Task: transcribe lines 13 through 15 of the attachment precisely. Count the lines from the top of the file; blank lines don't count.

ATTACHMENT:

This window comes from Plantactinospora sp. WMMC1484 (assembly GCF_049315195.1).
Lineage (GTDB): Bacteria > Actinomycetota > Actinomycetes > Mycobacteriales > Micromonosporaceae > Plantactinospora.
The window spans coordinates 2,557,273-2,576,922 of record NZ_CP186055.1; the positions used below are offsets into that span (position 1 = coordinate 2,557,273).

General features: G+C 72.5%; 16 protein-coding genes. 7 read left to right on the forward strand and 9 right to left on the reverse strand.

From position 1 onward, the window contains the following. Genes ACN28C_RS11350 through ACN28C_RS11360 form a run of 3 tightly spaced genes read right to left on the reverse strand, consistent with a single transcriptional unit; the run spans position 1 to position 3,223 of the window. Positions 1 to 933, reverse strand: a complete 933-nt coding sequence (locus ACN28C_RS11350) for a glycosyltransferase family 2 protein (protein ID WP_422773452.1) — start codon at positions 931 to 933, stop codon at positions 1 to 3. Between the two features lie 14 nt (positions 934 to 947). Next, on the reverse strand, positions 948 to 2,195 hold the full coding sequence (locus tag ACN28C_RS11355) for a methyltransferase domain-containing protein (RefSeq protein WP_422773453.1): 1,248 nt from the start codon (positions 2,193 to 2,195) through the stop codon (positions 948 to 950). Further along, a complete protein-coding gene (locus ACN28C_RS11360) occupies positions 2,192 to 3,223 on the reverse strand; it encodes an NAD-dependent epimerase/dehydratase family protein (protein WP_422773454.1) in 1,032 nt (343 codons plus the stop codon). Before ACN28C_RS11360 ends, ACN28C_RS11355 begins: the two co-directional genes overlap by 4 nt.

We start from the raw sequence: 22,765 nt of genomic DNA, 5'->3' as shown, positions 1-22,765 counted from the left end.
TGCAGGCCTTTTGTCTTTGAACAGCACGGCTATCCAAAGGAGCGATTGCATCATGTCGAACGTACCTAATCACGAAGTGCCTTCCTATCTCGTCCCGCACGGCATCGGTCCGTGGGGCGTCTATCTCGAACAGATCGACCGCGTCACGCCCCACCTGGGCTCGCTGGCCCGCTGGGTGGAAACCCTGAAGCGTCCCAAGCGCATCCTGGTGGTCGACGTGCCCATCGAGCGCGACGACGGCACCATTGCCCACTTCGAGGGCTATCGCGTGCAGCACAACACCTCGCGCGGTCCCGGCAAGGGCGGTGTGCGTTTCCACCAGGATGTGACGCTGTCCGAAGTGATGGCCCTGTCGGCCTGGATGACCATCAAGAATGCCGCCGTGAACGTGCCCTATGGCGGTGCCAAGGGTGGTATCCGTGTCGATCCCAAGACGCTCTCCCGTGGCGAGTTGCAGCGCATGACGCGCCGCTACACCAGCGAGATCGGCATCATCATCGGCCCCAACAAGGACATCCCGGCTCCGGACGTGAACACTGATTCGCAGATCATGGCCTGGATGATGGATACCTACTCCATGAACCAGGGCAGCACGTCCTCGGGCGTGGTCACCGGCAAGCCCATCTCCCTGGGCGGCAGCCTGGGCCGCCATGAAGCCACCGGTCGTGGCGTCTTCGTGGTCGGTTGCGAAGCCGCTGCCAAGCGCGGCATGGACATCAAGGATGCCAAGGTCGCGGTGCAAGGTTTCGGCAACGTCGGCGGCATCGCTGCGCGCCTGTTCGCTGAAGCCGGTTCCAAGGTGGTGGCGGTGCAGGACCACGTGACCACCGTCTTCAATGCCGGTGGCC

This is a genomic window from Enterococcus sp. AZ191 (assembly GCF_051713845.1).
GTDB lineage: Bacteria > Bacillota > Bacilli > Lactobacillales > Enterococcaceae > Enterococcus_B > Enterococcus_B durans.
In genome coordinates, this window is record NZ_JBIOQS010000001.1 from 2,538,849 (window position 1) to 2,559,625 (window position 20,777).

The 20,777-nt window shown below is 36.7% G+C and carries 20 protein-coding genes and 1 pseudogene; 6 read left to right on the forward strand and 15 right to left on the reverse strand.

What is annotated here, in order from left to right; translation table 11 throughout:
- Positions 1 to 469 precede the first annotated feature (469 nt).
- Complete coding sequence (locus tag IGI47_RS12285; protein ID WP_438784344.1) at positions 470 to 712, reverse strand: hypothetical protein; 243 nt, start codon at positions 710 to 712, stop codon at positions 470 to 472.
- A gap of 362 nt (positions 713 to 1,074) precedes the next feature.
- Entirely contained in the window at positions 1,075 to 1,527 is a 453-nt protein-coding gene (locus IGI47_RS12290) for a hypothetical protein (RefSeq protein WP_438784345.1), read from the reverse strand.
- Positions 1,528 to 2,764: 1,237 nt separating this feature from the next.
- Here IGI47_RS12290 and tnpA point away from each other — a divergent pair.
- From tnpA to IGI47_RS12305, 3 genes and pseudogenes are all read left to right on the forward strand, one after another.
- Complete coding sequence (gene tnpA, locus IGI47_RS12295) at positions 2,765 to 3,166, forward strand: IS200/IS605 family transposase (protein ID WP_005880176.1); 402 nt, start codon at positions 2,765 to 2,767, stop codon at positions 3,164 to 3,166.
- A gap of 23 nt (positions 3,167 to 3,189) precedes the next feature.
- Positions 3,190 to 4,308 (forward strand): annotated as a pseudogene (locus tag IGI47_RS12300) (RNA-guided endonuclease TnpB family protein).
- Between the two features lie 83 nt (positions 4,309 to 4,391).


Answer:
- Positions 1 to 469 precede the first annotated feature (469 nt).
- Complete coding sequence (locus tag IGI47_RS12285; protein ID WP_438784344.1) at positions 470 to 712, reverse strand: hypothetical protein; 243 nt, start codon at positions 710 to 712, stop codon at positions 470 to 472.
- A gap of 362 nt (positions 713 to 1,074) precedes the next feature.